Mississippi is a southern state that played a key role in the United States Civil War.
It’s home to a wide variety of historical monuments and museums.
The state is also known for its magnolias, catfish, bluegrass music, and southern charm.
Population: 3 million
Nickname: The Magnolia State
Key Cities: Biloxi, Jackson, Hattiesburg, Gulfport
Postal Abbreviation: MS
Major Industries: Agriculture, manufacturing, mining, fishing
How did Mississippi get its name: The name Mississippi was originally given to the Mississippi River by the Chippewa Indians.
In their language, “Mississippi” means “large river.”
The French explorer Robert Cavelier Sieur de La Salle used the name on his map of the area in 1695.
Date admitted to the Union: Wednesday, December 10, 1817
Size: 48,430 sq. miles
Lowest point: Gulf of Mexico at sea level
Highest point: Woodall Mountain at 806 feet
Famous locations: Biloxi Lighthouse, Gulf Islands National Seashore, Elvis Presley Birthplace, Old Capitol Museum, Vicksburg National Cemetery, Windsor Ruins
Elvis Presley- singer/actor
Oprah Winfrey- talk show host
Britney Spears- singer
Rick Ross- rapper
Jerry Rice- football player
Ray J- singer
Mississippi residents go to church more than people in any other U.S. state.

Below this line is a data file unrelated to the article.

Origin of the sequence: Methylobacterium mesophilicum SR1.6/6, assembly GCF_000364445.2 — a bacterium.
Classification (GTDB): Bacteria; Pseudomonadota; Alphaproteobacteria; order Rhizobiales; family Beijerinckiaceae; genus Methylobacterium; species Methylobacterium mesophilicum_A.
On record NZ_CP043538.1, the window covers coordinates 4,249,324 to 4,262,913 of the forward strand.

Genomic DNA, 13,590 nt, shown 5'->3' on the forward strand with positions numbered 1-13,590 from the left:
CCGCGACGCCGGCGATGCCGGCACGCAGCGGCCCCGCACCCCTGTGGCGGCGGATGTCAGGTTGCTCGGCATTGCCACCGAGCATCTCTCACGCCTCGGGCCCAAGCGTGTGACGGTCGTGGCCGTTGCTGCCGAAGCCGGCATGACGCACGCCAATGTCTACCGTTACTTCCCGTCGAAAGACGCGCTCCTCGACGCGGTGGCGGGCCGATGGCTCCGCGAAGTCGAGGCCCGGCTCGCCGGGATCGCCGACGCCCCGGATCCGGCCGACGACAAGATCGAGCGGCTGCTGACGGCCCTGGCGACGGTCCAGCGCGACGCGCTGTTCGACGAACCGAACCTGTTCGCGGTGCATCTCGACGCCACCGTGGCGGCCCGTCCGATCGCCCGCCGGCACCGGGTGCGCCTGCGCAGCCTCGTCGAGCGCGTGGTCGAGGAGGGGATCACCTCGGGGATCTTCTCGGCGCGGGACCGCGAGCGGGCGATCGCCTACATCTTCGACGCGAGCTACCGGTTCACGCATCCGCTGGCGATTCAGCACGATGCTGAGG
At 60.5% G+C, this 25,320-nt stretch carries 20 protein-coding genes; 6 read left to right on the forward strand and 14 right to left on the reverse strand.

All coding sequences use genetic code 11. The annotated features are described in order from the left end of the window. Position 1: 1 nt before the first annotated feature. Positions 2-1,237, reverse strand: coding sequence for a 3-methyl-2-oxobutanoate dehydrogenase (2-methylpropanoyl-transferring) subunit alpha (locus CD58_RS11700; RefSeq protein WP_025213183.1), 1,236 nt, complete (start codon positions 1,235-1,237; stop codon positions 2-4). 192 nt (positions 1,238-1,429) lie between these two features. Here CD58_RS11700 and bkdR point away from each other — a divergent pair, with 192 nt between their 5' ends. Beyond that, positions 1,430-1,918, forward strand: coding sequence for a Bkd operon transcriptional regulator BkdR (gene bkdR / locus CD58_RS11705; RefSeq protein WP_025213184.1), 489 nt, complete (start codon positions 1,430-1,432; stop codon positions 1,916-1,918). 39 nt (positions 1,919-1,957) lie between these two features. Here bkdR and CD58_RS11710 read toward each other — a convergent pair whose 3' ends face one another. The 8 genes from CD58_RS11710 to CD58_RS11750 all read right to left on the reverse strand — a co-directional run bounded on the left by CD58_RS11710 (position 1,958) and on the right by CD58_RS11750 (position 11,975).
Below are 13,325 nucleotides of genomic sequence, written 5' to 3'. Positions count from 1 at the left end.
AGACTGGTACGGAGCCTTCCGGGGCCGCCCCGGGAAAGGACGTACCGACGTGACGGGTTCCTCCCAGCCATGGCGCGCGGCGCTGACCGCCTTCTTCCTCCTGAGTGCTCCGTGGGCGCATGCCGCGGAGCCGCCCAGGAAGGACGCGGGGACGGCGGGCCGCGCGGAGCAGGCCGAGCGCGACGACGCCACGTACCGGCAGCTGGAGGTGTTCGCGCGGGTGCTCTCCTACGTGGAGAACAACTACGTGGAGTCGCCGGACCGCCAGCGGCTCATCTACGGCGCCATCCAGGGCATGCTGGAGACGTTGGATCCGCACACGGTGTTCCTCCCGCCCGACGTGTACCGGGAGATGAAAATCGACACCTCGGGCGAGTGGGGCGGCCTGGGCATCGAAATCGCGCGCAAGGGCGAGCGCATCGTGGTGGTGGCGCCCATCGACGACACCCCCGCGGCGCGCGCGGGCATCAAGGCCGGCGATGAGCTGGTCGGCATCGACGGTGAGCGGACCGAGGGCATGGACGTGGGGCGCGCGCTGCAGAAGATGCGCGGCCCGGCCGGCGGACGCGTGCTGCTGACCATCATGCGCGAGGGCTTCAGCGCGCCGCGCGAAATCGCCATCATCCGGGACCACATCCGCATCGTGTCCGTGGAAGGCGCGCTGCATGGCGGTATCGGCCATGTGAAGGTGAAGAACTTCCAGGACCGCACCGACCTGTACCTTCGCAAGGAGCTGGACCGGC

There are also more churches in Mississippi per capita (for each person) than in any other state in the country.
The nation’s largest Bible-binding plant is located in Greenwood, Mississippi.
In 1902, Theodore “Teddy” Roosevelt refused to kill a trapped bear while hunting in Onward, Mississippi.
63 percent of Mississippi’s land is covered in forest. That’s 19.5 million acres of forest!
Belzoni, Mississippi is considered the catfish capital of the world.
The state of Mississippi contains over 100,000 acres of catfish ponds. 94% of all farm-raised catfish in the United States are raised in Mississippi.
In Jackson County, you can find the Mississippi Sandhill Crane, the rarest crane in North America.
It’s about 44 inches tall and has a wingspan of eight feet!